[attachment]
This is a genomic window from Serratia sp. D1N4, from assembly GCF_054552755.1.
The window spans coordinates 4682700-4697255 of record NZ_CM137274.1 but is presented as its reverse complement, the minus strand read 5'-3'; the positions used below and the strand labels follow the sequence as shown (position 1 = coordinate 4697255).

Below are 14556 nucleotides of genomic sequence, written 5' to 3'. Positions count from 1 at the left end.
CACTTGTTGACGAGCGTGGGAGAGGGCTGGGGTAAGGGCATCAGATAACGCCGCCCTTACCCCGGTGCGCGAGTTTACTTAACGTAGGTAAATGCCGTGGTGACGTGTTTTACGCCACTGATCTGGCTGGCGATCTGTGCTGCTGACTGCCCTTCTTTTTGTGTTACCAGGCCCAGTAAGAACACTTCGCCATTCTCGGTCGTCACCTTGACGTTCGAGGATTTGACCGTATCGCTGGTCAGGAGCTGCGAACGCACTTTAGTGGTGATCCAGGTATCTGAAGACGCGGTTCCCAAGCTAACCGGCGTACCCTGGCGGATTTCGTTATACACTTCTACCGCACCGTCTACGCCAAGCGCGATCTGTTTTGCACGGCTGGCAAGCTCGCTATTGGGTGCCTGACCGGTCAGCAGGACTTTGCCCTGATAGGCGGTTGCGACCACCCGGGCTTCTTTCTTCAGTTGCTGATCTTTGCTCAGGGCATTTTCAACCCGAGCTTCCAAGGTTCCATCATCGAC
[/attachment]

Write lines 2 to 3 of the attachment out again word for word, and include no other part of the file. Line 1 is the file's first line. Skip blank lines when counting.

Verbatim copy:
The window spans coordinates 4682700-4697255 of record NZ_CM137274.1 but is presented as its reverse complement, the minus strand read 5'-3'; the positions used below and the strand labels follow the sequence as shown (position 1 = coordinate 4697255).

Below are 14556 nucleotides of genomic sequence, written 5' to 3'. Positions count from 1 at the left end.